Evidence Of 3.48-Billion-Year-Old Microbial Life Found In Australia

By Joelle Renstrom | 8 years ago

PilbaraWhy does Australia get all the cool fossils and signs of ancient life? It must be the jolly spirit and amazing accents. Scientists have found signs of ancient microbial life in the Dresser Formation, an outcropping of rocks in Western Australia. The newly discovered traces date back almost 3.5 billion years, back to when Earth was in its infancy. Scientists believe Earth is about 4.5 billion years old, but it wasn’t until 100-200 million years later that water-indicating minerals and continents formed. Scientists have long wondered when exactly life started out of that soupy mix, and what it looked like.


A paper published in the journal Astrobiology sheds light on this discovery and its implications. The paper focuses on “microbially-induced sedimentary structures,” (MISS) a phenomenon some scientists believe may be linked to the earliest traces of life. The sedimentary structures form when microorganisms living in microbial mats )(which could be algae, bacteria, fungi, etc.) interact with sediment. There are 17 different types of MISS, which are thought to preserve early life forms better than any other structure. These structures are particularly hardy — despite being formed billions of years ago, they look similar to sedimentary structures that are only hundreds of thousands of years old. Must be the Botox.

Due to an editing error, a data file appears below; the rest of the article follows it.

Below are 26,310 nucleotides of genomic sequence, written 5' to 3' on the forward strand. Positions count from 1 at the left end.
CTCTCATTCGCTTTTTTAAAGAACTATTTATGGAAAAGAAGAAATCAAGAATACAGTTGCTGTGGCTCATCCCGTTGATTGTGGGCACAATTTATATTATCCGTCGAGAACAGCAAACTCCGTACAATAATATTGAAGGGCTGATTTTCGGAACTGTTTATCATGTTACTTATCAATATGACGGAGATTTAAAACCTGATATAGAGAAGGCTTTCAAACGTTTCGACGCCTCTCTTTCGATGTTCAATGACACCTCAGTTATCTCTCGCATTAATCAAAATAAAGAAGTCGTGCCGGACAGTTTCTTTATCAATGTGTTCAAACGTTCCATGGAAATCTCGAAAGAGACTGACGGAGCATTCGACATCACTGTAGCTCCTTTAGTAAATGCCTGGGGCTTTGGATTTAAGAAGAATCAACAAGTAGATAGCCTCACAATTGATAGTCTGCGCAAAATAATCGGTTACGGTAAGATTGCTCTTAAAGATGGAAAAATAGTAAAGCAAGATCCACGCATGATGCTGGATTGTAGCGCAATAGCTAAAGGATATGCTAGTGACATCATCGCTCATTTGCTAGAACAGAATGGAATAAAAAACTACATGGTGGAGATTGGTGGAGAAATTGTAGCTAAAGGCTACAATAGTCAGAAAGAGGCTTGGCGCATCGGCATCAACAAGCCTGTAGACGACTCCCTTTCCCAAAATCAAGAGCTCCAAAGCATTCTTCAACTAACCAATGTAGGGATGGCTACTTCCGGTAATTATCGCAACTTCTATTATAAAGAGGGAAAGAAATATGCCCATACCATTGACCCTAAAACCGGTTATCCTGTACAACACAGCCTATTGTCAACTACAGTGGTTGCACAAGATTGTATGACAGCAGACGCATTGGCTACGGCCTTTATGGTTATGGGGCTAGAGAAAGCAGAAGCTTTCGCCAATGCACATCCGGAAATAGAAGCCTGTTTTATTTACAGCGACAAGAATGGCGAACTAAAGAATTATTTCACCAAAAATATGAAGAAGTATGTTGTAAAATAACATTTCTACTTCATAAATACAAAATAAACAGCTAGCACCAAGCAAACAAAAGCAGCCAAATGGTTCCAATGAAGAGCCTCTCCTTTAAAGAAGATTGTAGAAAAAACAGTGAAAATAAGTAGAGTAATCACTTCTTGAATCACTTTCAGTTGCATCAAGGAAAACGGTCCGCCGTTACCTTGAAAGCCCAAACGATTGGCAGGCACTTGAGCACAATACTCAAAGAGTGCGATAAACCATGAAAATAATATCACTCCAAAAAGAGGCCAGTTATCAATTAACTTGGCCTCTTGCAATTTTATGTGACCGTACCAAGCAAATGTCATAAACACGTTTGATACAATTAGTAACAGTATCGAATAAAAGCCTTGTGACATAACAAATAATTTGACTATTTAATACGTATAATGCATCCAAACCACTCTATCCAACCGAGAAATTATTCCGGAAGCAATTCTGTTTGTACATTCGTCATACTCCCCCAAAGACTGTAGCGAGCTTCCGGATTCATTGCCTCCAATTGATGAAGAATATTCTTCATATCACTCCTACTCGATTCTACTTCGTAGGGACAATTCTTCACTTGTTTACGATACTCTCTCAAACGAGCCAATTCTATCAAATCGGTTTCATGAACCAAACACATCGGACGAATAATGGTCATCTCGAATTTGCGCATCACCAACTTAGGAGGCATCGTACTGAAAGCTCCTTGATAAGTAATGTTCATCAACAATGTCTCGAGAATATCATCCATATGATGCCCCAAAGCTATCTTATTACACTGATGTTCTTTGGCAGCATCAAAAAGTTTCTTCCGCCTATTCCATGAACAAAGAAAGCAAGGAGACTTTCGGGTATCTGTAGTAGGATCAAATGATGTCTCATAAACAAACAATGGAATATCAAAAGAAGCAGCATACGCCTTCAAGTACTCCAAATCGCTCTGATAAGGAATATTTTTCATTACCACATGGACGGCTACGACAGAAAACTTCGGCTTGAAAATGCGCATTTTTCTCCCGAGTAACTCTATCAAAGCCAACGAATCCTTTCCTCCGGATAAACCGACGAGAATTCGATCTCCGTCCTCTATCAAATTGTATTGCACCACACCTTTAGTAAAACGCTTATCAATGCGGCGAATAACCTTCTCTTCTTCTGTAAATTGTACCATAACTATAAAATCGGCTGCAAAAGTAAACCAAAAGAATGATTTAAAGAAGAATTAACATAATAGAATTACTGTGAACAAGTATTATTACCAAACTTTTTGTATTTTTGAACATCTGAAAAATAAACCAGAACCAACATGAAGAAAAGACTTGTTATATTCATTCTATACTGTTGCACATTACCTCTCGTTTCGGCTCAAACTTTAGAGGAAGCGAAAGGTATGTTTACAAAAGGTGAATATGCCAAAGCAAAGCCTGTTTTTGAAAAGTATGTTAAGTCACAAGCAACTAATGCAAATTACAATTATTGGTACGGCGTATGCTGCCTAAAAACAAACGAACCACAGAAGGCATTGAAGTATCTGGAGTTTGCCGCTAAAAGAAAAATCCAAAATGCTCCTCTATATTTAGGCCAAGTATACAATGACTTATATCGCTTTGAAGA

Scientists believe that MISS aren’t just discrete examples of life, but rather evidence of ecosystems. In fact, the MISS featured in this study provides evidence of microbes called cyanobacteria, which are the first organisms we know of that were capable of producing oxygen. This means that life was more complex back then than we previously realized, and that life among organisms was a collaborative effort.


The Pilbara region in Western Australia is full of scientific treasure, including stromatolites (fossils created by the layering of sediment and microorganisms) that are roughly 3.45 billion years old and microfossils that are slightly older than that, at 3.47 billion years. Scientists believe that the Dresser Formation is the oldest grouping of sedimentary rocks never to be destroyed or altered by earthquakes or other tectonic plate movement, leaving them as well-preserved as possible. The estimated 3.48-billion-year-old formation unseats a 3.2-billion-year-old South African MISS as the oldest ever discovered.

MISS have piqued NASA’s interest as well, given that these structures, and the microbial mats that helped form them, are one example of life that scientists are trying to find on Mars. MISS may also provide additional information useful in testing the theory that life on Earth actually began on Mars. I personally volunteer to go to Australia to help.